Growing criticism of Braverman's ‘cruel' dropping of Windrush pledges
Suella Braverman is facing a growing backlash over her “cruel” decision to drop three key reforms that ministers committed to in response to the Windrush scandal.
Baroness Floella Benjamin, who chairs the Government’s Windrush Commemoration Committee, said on Friday the move will cause “even more pain and hurt”.
Actor David Harewood described the Home Secretary’s backtracking as “awful” and said “we’re dangerously flirting with ideologues”.
Their criticism came in response to Ms Braverman dropping recommendations the Government accepted in response to the scandal created in the Home Office.
She axed pledges to establish a migrants’ commissioner, increase powers of the independent chief inspector of borders and immigration and hold reconciliation events.
Baroness Benjamin, the entertainer and Lib Dem peer, tweeted: “I was proud to oversee the creation of the National Windrush Monument as it was a way of acknowledging some of the wrongs but the government going back on the #Windrush Scandal recommendations is cruel and has created even more pain and hurt.”
Mr Harewood, the Birmingham-born actor whose Barbadian parents arrived in Britain in 1957, told LBC: “Personally I think it’s awful. And I think we’re dangerously flirting with ideologues right now, who have no compunction to bring people together.
“They’re just being defensive when it comes to collaborating, sharing and growing. If we’re going to Brexit, and sort of break ourselves off from it, then let’s all join in together and make a new identity.”
The actor, who found fame in US drama series Homeland, described Ms Braverman’s Indian heritage as “convenient” for the Tory party.
“I think the likes of Suella, she’s a gatekeeper. And once the establishment has someone who looks convenient, they are front and centre,” Mr Harewood said.
“Personally, I feel no affiliation with her whatsoever, I don’t think her race… we have no similarities at all.
“But I think it’s very convenient for the powers that be that she looks like that, she speaks like that. I think in her circles, I think she will probably do very, very well.”
The criticism came after Wendy Williams, the solicitor who carried out a Windrush inquiry, said she was “disappointed” by the move.
In 2020, then home secretary Priti Patel had originally accepted all 30 of the recommendations made by Ms Williams.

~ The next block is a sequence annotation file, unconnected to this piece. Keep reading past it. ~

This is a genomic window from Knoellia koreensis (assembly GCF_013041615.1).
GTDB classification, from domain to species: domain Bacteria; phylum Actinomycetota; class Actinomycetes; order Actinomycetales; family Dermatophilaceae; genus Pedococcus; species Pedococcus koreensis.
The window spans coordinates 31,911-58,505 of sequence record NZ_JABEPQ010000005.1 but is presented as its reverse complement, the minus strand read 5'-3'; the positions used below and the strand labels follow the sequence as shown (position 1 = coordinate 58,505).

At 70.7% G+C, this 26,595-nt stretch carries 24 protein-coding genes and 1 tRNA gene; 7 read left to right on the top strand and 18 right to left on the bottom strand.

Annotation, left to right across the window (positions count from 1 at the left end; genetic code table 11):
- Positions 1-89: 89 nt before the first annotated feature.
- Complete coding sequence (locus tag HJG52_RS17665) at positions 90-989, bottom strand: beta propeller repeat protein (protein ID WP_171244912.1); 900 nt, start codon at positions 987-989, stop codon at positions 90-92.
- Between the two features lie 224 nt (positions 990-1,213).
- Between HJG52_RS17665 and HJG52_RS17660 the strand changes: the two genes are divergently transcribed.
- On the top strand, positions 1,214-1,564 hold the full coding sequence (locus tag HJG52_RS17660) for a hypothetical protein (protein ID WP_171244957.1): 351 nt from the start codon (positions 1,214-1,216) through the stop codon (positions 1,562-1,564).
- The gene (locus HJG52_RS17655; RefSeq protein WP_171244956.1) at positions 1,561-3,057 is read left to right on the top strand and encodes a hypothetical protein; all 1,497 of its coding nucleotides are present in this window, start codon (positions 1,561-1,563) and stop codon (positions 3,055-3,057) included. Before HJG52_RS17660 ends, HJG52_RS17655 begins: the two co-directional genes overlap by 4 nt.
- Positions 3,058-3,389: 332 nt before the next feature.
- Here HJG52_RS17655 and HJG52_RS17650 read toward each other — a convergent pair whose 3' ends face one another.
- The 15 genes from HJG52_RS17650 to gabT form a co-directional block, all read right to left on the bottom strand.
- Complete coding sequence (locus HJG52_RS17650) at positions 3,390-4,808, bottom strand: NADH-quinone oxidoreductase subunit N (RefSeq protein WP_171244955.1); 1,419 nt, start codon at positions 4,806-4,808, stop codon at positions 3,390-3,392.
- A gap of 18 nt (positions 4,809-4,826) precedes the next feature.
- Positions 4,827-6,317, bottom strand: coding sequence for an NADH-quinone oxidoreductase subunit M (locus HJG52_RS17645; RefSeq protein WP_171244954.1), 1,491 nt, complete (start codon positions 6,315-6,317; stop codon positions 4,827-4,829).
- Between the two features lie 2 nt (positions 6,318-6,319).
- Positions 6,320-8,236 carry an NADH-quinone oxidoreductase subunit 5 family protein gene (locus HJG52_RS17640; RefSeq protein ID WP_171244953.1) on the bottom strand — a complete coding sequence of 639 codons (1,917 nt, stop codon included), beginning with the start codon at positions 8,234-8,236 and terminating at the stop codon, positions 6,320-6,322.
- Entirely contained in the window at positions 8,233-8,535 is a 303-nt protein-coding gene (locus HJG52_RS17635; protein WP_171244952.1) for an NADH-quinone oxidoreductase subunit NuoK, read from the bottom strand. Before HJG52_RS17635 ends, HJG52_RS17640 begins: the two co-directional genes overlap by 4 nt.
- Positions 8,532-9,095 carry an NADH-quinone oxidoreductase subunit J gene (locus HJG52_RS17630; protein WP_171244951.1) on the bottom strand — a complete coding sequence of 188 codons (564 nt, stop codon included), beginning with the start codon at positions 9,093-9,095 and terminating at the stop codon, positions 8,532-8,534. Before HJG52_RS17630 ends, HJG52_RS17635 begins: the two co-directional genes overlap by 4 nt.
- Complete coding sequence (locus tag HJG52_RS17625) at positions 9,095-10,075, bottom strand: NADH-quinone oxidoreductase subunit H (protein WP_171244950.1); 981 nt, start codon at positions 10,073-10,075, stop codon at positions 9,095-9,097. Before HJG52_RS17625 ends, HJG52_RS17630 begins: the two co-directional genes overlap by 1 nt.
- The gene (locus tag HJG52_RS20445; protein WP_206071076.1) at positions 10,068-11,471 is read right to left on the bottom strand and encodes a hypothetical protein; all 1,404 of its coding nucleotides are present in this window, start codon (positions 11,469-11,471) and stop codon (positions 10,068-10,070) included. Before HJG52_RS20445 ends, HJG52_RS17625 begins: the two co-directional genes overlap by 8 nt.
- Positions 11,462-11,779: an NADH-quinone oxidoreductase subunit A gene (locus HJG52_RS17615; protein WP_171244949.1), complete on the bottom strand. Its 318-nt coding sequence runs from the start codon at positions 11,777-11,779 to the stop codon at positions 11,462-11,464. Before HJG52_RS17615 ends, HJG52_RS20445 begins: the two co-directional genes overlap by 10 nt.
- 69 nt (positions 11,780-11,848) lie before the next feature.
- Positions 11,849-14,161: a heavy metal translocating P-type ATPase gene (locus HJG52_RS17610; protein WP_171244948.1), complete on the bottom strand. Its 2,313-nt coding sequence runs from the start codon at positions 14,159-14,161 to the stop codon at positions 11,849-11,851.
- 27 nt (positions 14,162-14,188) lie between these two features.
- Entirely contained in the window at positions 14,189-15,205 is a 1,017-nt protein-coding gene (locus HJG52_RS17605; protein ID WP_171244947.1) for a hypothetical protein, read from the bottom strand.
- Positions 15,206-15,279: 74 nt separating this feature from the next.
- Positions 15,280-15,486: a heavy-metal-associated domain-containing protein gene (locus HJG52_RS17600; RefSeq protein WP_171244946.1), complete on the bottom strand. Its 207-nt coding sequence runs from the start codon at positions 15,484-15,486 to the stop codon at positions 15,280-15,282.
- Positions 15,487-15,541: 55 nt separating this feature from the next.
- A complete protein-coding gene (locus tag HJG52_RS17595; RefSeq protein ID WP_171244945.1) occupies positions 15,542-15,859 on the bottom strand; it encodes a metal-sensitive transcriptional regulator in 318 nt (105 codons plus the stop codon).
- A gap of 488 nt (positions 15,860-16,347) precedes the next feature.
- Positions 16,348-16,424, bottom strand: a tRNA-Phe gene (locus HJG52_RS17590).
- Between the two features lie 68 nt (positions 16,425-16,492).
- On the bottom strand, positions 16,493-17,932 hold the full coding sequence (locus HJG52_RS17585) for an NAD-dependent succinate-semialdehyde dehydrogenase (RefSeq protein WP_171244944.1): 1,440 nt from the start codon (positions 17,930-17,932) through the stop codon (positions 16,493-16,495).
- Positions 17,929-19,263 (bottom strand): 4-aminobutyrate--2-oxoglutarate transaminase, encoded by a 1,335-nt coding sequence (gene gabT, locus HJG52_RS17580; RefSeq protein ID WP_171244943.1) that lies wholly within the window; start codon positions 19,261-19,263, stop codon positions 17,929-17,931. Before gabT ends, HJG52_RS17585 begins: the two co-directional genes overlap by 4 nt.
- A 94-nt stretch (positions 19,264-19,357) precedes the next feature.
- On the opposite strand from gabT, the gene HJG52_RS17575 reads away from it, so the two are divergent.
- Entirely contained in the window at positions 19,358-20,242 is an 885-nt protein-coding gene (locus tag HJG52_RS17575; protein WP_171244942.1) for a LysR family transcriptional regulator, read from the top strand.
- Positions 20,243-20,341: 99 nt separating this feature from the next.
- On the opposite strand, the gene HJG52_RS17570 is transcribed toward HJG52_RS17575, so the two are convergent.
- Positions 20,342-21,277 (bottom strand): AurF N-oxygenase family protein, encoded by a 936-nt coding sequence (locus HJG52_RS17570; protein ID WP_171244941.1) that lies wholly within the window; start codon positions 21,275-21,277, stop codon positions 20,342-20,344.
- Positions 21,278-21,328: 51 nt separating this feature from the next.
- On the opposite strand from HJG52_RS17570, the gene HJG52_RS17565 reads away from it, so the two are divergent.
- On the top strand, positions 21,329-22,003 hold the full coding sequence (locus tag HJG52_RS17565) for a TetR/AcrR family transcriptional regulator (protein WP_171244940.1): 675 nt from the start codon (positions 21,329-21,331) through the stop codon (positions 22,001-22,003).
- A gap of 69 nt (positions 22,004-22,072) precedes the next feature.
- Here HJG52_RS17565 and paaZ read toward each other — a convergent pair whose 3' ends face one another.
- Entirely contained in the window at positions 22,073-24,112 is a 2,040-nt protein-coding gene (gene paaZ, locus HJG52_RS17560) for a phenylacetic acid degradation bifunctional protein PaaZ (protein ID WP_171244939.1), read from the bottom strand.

On Thursday, Ms Williams said she was “disappointed” Ms Braverman was dropping “crucial external scrutiny measures”, particularly the migrants’ commissioner.
A commissioner would be responsible for speaking up for migrants and flagging systemic problems within the UK immigration system.
Ms Braverman, in a written statement to the House of Commons, said external bodies were “not the only source of scrutiny” and that she would look to “shift culture and subject ourselves to scrutiny” rather than follow all the recommendations.
The Windrush scandal emerged in 2018 when British citizens, mostly from the Caribbean, were wrongly detained, deported or threatened with deportation, despite having the right to live in Britain.
Many lost homes and jobs, and were denied access to healthcare and benefits.
A Home Office spokesperson said: “We remain absolutely committed to righting the wrongs of Windrush and have paid or offered more than £64 million in compensation to the people affected.
“We are making progress towards the vast majority of recommendations from Wendy Williams’ report, and believe there are more meaningful ways of achieving the intent of a very small number of others.
“Through this work, we will make sure that similar injustices can never be repeated and are creating a Home Office worthy of every community it serves. Just this week the Home Secretary co-hosted a positive meeting of the Windrush Working Group to discuss how we can work together to drive further improvements.”